8.2 The Napoleonic Period
Napoleon quickly set about reorganising the army, because he realised that his power would be at its greatest when he was providing stability at home and earning victories abroad.
But he was not just a soldier, this was also the period where he set about reforming much of the organisation of government. He was quick to espouse the development of arts and sciences around the country, he reformed banking, education and the law.
It was not however all plain sailing. In December 1800 there was an attempt on his life in what is known as the Plot of the rue Saint-Nicaise, hatched by a group of Breton Chouannerie. They created a bomb in a cart and planned to explode this as Napoleon passed. However Napoleon’s carriage was past and on its way to the Opéra before the plotters lit the fuse. It was a second carriage that took the blast, it was carrying Josephine, Hortense, Napoleon’s sister Caroline and others.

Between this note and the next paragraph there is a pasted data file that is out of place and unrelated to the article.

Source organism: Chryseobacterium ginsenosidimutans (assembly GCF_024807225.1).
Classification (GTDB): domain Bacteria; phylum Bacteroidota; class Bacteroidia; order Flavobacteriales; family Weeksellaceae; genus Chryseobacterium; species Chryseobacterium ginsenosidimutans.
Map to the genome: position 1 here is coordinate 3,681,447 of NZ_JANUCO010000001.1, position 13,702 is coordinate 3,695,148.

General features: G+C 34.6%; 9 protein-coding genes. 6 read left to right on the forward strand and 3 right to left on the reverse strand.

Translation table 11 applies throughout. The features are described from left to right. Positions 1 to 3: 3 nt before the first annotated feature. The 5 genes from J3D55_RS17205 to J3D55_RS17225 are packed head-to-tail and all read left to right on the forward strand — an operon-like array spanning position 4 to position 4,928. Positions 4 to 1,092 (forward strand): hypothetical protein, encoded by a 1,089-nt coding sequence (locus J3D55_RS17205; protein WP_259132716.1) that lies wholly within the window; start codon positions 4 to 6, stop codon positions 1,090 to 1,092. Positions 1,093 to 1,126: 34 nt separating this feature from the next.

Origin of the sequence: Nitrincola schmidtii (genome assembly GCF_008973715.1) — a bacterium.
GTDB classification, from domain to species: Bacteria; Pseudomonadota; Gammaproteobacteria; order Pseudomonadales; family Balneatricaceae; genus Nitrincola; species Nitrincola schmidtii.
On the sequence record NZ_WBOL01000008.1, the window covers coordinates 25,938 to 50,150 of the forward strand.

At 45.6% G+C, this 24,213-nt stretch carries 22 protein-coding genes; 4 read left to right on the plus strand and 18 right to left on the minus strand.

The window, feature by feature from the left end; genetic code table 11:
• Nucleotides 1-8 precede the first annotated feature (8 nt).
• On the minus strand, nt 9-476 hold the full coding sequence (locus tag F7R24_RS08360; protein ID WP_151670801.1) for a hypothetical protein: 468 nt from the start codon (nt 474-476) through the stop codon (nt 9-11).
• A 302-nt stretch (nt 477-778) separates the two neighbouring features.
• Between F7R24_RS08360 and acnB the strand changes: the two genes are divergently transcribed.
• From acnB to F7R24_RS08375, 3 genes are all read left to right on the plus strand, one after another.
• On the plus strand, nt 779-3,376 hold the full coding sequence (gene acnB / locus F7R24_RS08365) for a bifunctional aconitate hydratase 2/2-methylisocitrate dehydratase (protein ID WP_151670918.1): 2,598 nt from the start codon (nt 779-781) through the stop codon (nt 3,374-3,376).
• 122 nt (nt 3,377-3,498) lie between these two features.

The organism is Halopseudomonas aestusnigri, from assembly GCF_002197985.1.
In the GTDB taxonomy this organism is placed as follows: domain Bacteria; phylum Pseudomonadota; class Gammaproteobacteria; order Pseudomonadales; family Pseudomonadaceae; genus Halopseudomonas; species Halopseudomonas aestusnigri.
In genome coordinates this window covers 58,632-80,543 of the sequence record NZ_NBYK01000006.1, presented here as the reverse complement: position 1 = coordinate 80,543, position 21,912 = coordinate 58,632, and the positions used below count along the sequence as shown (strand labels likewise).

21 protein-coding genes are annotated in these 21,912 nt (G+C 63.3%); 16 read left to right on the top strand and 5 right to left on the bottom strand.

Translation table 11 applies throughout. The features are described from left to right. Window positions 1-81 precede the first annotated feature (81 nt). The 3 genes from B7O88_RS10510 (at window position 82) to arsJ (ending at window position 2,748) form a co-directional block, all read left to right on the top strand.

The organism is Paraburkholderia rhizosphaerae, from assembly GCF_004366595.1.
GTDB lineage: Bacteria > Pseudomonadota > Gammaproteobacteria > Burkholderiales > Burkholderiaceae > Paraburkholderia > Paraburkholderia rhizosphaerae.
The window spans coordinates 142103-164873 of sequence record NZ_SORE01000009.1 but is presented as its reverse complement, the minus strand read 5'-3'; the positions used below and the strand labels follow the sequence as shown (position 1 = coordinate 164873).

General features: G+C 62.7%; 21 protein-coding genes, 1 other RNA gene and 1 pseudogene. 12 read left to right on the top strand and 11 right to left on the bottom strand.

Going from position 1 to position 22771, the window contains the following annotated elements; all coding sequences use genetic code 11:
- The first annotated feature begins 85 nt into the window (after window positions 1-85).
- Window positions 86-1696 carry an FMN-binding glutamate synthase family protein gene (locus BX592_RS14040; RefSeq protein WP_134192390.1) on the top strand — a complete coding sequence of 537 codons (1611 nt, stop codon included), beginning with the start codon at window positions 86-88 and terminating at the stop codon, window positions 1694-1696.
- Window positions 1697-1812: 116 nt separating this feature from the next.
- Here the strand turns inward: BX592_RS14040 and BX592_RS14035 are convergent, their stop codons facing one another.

Hortense hand was injured, one of the coach horses was killed but otherwise the fatalities came from innocent passers-by and a young girl who had been paid to tend to the horse pulling the bomb.
Napoleon rushed to accuse the Jacobins and had them arrested, when the police caught the actual plotters he was not to be dissuaded and had 130 Jacobins deported without trial. The Chouan plotters, and others rounded up for their publication of dissent, were executed.
The propagandist in Napoleon used this near miss to build the nation’s concern for his welfare and to sustain a general belief that there were still royalist plots – this was not paranoia, there were!